EditorialsBy Matt Bud, Chairman, The FENG

In the 20+ years that I have been Chairman of The FENG, I have heard more nonsense about job search approaches than any of you would believe. Some of the most accepted practices such as leaving off graduation dates and the proverbial “to present,” even when you have been gone for several months, are so well accepted that those who adhere to these practices don’t believe me when I tell them it simply doesn’t work.

If instead of accusing some well-respected members of our august body of lying, let me instead “lower my voice” and suggest instead that they are at times using ineffective approaches in their search.

Life is a continual negotiation with others. Let me characterize two very different kinds of negotiations. The first is the sale of a car or house. This transaction is one where you are under no legal obligation to be totally honest or truthful. While I would find it a little unethical to misrepresent the condition of a car or house, the prospective buyer has many resources available to test any statements you might make as to value or condition. And, the wise buyer will avail himself of all reasonable experts before laying down his money. You are not obligated to reveal everything you might possibly know, unless you are asked. Dressing things up a bit is expected. The recently repainted rooms, or in the case of a car, having it washed and perhaps even having the engine steam cleaned are all valued techniques. But, the most important element of this transaction is that once it is closed, you will likely never see these people again.

Negotiations for jobs are an animal of a different breed. In this transaction, everything you say and do WILL be held against you. You need to recognize that you are in this for the long haul. If you tell people you are capable of doing X, Y or Z, you had better be able to deliver or you risk getting fired. Fooling your way into a job doesn’t work and isn’t a good idea.

For nearly 10 years, I was CFO of an advertising agency. We were VERY good at what we did. We could literally sell snow to Eskimos. The only problem was that we were so good that we almost put some of our clients out of business. There are a lot of misconceptions about advertising. Advertising creates trial. You should also know that one happy customer tells one other person. One unhappy customer tells TEN. Therein was the problem. In several cases we created so much traffic for our clients that they couldn’t handle, we almost drove them into bankruptcy.

Key to your understanding of marketing your skills to potential employers is what I call “Looking for love in all the wrong places.” For the most part, and I know there are some very young members of The FENG who are only in their late 30’s or early 40’s, our market is not in large corporations, but rather middle market organizations for whom “been there and done that” is all they are interested in. Learning on the job is not something they have time for. And, the only reason a senior level financial type gets a job at one of these firms is that they have SERIOUS problems. Large corporations rarely hire senior level officers because they prefer to grow their own. Any high level job that comes open has a dozen highly qualified executives waiting to be chosen. If they go outside, the best 3 leave the company.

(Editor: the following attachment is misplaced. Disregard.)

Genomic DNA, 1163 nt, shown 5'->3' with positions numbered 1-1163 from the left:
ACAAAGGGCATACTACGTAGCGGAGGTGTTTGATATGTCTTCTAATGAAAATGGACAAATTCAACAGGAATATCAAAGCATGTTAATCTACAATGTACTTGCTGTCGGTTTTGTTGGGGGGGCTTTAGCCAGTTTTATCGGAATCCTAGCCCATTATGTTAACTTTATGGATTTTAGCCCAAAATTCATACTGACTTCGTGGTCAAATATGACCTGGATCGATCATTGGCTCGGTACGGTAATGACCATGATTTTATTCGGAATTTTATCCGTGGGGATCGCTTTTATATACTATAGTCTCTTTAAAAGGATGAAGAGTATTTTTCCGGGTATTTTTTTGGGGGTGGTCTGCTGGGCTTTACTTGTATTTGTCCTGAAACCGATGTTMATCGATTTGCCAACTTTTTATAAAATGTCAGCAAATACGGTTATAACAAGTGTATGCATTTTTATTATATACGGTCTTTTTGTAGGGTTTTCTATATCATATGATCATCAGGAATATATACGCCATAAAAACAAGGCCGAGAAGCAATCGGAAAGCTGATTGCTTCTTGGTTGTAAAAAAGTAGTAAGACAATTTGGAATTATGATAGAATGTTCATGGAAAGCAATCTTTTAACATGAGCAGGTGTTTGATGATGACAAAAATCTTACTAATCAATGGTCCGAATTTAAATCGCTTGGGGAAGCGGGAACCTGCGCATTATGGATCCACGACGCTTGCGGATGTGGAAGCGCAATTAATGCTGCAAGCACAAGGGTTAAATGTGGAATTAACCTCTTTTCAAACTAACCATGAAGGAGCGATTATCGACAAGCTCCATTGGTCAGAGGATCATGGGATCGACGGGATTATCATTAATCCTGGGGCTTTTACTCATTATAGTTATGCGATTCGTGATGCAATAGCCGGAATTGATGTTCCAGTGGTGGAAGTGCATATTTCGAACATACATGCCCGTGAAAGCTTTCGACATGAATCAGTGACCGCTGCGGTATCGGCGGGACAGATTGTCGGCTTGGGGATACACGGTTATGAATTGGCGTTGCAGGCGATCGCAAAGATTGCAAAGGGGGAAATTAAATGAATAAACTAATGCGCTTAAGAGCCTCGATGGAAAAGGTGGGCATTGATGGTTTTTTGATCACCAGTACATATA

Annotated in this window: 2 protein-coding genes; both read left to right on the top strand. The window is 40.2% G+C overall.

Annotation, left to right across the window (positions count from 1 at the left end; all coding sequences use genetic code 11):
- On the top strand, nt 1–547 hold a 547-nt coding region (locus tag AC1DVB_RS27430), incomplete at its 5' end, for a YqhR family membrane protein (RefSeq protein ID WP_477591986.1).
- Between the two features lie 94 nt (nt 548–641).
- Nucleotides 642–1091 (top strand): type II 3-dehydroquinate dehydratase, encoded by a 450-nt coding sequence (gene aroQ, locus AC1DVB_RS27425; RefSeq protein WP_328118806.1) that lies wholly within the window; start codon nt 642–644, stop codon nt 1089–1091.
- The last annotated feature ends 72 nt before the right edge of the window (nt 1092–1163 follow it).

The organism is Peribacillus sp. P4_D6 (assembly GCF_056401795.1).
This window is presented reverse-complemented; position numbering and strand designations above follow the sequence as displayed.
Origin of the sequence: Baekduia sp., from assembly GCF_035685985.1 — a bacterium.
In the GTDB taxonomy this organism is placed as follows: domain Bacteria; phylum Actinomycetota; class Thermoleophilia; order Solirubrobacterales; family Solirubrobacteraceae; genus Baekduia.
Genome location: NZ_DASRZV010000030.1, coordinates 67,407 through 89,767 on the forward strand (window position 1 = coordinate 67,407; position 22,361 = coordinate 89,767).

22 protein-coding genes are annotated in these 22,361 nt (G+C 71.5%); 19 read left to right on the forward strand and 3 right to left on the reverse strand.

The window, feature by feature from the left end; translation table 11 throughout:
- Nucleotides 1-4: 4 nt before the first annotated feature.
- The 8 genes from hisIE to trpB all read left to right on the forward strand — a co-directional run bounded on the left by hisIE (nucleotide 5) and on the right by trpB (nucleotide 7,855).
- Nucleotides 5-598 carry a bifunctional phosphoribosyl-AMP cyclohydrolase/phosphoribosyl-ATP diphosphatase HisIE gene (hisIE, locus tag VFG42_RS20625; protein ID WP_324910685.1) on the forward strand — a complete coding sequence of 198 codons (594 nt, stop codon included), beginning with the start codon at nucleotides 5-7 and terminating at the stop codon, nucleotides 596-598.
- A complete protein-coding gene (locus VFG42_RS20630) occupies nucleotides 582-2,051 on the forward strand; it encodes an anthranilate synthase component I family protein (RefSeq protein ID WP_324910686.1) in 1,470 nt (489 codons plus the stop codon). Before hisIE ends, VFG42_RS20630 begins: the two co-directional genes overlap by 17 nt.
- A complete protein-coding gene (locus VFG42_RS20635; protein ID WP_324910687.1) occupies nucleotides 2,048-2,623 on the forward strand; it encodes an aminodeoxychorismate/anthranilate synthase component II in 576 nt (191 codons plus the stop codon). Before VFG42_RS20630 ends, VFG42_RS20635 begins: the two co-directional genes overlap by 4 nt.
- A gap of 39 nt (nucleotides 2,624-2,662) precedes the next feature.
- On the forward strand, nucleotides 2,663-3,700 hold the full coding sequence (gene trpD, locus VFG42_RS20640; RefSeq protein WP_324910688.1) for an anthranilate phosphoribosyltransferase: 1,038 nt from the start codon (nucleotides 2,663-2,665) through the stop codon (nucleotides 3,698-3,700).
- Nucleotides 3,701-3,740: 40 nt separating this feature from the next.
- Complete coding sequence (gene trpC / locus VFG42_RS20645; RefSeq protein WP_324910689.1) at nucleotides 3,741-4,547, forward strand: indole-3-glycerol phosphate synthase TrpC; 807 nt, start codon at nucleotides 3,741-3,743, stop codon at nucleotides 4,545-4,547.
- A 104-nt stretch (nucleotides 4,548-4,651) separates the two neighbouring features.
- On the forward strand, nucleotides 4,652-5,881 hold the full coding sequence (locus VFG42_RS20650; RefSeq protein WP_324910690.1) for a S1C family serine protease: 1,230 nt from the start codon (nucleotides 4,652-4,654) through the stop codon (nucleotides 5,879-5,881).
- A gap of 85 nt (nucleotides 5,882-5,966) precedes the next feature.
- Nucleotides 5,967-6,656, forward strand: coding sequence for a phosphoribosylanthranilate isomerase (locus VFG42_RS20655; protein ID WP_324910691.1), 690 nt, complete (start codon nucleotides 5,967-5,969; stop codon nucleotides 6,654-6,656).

So back to presenting your skills in your most important document which we call your resume.

While a 3 page resume is somewhat acceptable, 2 pages is the norm. Not a lot of space and you really do have to make the most of it. And, call me Mr. Magoo, but an 8 point type face isn’t going to help your cause. I accept that only the most recent 10 years are of REAL interest. That doesn’t mean you can leave off everything older. It only means there is less interest in your early career. Accomplishments for those early jobs can be brief or nonexistent. What one looks for is a career track. If you had a lot of jobs with one firm as I did, you can simplify if you need the space. If you had a few W-2 jobs for very short periods of time, as in months rather than years, you may leave them off. If you had early jobs not relevant to your career to pay your way through college, leave them off.

What I would ask those who provide what I consider to be unusual advice, what is their proof that it actually helps you get a job?

I have no doubt that it MIGHT help you get an interview to fudge the truth in reasonable ways, but does it help you build the trust that is needed to get past the interview and receive a job offer?

Consider the last time someone fooled you into interviewing them or even hiring them when they were not what you believed them to be. How did you feel? If you felt duped and embarrassed that you didn’t pick up on the signals, did that give you a “warm fuzzy,” or just the opposite?

Age discrimination is, of course, out there and it IS illegal. But keep the context in mind. It is at firms that would most likely not hire you anyway. Your age and your wealth of experience IS the valued product that “customers” in OUR market are looking for.

People are working well into their 70’s these days if they are in good health. While a company may not be willing to move you after a certain age, local firms in OUR market are more than happy to “take a chance” that you will survive the mere 5 years that most jobs last. It is sort of a no brainer.

The last point I would like to make is that most of the resumes I see that incorporate the “thinking” of these urban legend experts are easy to spot by anyone who reads resumes for a living. Senior level jobs early in your career jump off the page and scream “missing information.”

They don’t further your goal of getting a dream job.

Regards, Matt

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